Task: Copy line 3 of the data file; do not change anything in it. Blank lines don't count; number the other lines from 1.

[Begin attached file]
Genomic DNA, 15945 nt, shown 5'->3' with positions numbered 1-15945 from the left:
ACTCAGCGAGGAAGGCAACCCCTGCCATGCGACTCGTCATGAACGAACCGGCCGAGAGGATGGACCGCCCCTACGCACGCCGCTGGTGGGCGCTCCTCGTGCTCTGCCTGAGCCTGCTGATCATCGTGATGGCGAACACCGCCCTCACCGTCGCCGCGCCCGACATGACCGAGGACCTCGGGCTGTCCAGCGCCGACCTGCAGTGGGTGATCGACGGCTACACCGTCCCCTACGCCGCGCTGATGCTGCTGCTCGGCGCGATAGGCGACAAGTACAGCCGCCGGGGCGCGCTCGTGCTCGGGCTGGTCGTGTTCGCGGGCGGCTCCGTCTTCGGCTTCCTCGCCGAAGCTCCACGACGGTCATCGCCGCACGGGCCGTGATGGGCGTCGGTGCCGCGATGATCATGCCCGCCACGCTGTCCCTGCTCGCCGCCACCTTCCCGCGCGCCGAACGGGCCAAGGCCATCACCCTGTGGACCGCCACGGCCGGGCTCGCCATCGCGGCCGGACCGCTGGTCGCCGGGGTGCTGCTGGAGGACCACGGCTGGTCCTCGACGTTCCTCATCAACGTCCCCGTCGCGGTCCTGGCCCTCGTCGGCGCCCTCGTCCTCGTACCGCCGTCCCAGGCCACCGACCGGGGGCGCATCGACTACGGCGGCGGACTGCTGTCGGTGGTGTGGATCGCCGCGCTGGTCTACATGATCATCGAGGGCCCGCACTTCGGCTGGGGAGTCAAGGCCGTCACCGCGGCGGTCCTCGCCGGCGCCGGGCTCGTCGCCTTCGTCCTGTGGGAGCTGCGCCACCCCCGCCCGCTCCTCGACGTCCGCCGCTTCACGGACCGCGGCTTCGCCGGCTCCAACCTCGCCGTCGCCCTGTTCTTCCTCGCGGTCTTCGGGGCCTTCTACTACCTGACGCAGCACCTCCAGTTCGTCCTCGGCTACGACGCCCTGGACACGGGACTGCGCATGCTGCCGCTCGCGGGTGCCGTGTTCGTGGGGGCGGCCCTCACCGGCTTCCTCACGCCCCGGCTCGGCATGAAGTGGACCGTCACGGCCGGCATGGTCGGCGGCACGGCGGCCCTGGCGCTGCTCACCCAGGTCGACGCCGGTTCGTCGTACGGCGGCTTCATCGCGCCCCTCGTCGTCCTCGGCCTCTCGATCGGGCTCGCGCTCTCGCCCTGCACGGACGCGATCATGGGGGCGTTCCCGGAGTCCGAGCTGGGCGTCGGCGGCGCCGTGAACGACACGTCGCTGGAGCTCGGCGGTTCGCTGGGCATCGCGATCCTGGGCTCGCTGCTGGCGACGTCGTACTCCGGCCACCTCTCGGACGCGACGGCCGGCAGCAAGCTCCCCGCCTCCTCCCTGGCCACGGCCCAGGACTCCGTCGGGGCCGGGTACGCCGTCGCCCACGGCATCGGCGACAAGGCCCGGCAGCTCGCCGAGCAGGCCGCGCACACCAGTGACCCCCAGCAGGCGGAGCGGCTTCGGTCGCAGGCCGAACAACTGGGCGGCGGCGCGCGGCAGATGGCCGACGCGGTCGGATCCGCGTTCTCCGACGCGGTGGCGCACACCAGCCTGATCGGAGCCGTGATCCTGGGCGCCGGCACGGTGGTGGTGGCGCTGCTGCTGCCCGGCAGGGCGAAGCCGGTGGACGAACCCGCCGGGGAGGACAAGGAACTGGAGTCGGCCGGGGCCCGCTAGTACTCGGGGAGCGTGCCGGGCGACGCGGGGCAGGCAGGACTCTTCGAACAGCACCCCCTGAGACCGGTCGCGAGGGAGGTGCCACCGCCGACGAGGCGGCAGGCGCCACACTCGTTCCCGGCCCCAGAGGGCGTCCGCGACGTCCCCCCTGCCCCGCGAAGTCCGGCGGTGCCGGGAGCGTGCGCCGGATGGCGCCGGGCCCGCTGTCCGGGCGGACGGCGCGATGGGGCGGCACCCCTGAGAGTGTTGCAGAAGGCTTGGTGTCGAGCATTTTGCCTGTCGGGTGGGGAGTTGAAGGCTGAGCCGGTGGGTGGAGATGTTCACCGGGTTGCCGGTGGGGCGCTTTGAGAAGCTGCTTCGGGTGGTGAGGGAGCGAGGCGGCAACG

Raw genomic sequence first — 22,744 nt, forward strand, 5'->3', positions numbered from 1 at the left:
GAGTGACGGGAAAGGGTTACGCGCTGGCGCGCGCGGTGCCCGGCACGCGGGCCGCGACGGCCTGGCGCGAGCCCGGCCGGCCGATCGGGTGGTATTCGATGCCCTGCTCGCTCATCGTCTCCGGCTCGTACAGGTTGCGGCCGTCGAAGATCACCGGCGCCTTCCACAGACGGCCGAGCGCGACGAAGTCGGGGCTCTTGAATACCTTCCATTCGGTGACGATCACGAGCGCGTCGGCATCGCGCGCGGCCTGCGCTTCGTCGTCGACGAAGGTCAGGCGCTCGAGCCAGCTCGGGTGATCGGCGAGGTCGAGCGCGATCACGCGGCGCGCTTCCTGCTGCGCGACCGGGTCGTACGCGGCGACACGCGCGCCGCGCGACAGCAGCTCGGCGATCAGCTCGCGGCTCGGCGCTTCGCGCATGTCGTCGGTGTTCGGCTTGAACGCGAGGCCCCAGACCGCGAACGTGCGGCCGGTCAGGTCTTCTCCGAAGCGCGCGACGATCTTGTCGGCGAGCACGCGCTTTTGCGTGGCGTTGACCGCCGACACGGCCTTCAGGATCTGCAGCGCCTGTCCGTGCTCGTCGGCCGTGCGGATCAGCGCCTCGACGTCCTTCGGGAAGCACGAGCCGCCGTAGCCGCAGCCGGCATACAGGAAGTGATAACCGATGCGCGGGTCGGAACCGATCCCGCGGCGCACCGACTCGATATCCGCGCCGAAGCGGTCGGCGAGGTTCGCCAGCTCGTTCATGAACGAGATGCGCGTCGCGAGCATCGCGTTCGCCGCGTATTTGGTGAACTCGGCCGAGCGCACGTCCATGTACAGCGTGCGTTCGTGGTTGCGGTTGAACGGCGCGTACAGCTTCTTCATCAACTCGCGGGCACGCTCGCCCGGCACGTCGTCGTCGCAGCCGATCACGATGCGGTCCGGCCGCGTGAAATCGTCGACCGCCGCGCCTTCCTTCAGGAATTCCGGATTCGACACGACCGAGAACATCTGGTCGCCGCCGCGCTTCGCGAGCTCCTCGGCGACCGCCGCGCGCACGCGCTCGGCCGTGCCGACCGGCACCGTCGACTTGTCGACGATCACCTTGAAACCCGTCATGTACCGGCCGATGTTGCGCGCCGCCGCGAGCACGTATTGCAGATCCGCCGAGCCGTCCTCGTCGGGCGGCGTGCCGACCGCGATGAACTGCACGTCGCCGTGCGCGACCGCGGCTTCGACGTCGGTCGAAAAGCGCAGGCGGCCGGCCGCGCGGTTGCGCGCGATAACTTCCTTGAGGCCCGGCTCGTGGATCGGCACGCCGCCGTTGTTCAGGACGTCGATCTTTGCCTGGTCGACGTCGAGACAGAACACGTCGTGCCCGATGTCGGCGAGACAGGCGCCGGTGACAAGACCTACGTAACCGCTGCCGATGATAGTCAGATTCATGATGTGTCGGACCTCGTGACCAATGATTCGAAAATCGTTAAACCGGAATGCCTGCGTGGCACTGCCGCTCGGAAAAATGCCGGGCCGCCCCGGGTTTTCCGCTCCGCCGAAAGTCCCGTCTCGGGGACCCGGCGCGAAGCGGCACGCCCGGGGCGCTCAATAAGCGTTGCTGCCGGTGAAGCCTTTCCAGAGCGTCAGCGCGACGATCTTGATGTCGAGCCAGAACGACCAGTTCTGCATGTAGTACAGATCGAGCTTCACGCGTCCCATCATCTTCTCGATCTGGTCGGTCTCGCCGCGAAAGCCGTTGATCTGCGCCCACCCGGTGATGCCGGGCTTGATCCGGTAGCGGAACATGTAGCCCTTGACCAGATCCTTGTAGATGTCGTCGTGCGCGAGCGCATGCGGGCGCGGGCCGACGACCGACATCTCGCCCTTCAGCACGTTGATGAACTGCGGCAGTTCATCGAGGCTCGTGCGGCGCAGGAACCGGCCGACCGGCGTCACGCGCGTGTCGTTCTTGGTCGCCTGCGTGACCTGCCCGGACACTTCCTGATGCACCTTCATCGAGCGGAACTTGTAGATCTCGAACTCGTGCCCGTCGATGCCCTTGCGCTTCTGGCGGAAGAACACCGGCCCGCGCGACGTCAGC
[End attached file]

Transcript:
Raw genomic sequence first — 22,744 nt, forward strand, 5'->3', positions numbered from 1 at the left: